How do you explain the rise and fall of the Bretton Woods system?
How far the emergence of the Euro can be seen against the background of the need for exchange rate stability and the creation of an optimal currency area?
1) The rise and fall of the Bretton Woods system:
The origins of the Bretton Woods system are to be found in the convergence of several key conditions: the shared experiences of the Great Depression, the concentration of power in a small number of states, and the presence of a dominant power willing and able to assume a leading role.
The depression of the 1930s, followed by the war, had vastly diminished commercial trade, the international exchange of currencies, and cross-border lending and borrowing. The creators of the Bretton Woods hoped to avoid a repeat of the disaster of the 1930s, when exchange controls undermined the international payments system that was the basis for world trade. Some of the primary policies to increase competitiveness in 1930's were currency devaluations and protectionist measures. Reduction in the real value of a currencies made export products relatively cheaper, which in its turn in most cases reduced balance of payments deficits. However, currency devaluations also worsened national deflationary spirals, which resulted in plummeting national incomes, shrinking demand, mass unemployment, and a overall decline in the world trade. Whereas, trade protection policies only led to the greater alienation of the world community and the consequent retaliation measures by affected countries. Although these strategies tended to increase government revenues in the short-run, they dramatically undermined the dynamic efficiency of the medium and longer-term. Trade in the 1930s became largely restricted to currency blocs, such as British Empire. These blocs according to the opinion of many prominent economic thinkers reduced possibility for international flow of capital, which resulted in reduction of foreign investment opportunities.
Also based on experience of interwar years, the concept of "economic security" was developed. The main idea of that concept was that a liberal international economic system would enhance the possibilities of the postwar peace. One of those who saw such a security link was Cordell Hull, the U.S. secretary of state from 1933 to 1944. Hull believed that the fundamental causes of the two world wars lay in economic discrimination and trade warfare. Specifically, he had in mind the trade and exchange controls of Nazi Germany and the imperial trade preference system practiced by Britain. Hull argued that:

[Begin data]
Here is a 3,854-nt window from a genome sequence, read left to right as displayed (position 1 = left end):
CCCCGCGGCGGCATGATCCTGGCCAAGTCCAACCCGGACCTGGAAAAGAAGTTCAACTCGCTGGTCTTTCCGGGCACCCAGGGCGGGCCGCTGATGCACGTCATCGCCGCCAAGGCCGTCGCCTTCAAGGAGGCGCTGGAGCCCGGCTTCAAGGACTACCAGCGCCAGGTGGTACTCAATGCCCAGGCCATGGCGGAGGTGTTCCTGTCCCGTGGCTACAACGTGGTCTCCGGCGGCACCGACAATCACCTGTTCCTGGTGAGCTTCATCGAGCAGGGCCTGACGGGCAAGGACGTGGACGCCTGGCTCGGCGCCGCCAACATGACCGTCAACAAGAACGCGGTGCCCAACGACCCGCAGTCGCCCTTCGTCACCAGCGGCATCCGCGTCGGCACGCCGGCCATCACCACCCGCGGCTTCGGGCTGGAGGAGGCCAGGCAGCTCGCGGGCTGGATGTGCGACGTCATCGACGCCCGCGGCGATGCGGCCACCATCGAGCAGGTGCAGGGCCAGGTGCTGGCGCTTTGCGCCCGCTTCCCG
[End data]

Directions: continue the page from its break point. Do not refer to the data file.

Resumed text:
"...unhampered trade dovetailed with peace; high tariffs, trade barriers, and unfair economic competition, with war... if we could get a freer flow of trade... freer in the sense of fewer discriminations and obstructions... so that one country would not be deadly jealous of another and the living standards of all countries might rise, thereby eliminating the economic dissatisfaction that breeds war, we might have a reasonable chance of lasting peace".
Whereas, the principal architect of the Bretton Woods system Harry Dexter White, argued that:
"The absence of a high degree of economic collaboration among the leading nations will... inevitably result in economic warfare that will be but the prelude and instigator of military warfare on an even vaster scale".
Another factor which proved extremely influential in the creation of such international system as the Bretton Woods was the fact that there was a country which was willing to take on itself the role of a facilitator. International economic management relied on the dominant power to lead the system. The concentration of power facilitated management by confining the number of actors whose agreement was necessary to establish rules, institutions, and procedures and to carry out management. The obvious candidate for the role was the United States. The relative advantages of the U.S. economy...
References: 1) J. Orlin Grabbe, 1996, "International Financial Markets", 3rd edition, Prentica Hall.
2) www.polsci.ucsb.edu, Benjamin J. Cohen.
3) www.ecb.int, 1998 (EMI / ECB).
4) Eichengreen B., 1993, "European Monetary Unification", Journal of Economic Literature (pp.1321-57).
5) Huhne C., Forder J., 2001, "Both sides of the coin", Profile Books Ltd.
6) Mundell R.A., Friedman M., 2001, "One world, one money"?, Options Politiques.
7) Mundell R.A., 1961, "A theory of optimum currency areas", American Economic Review.
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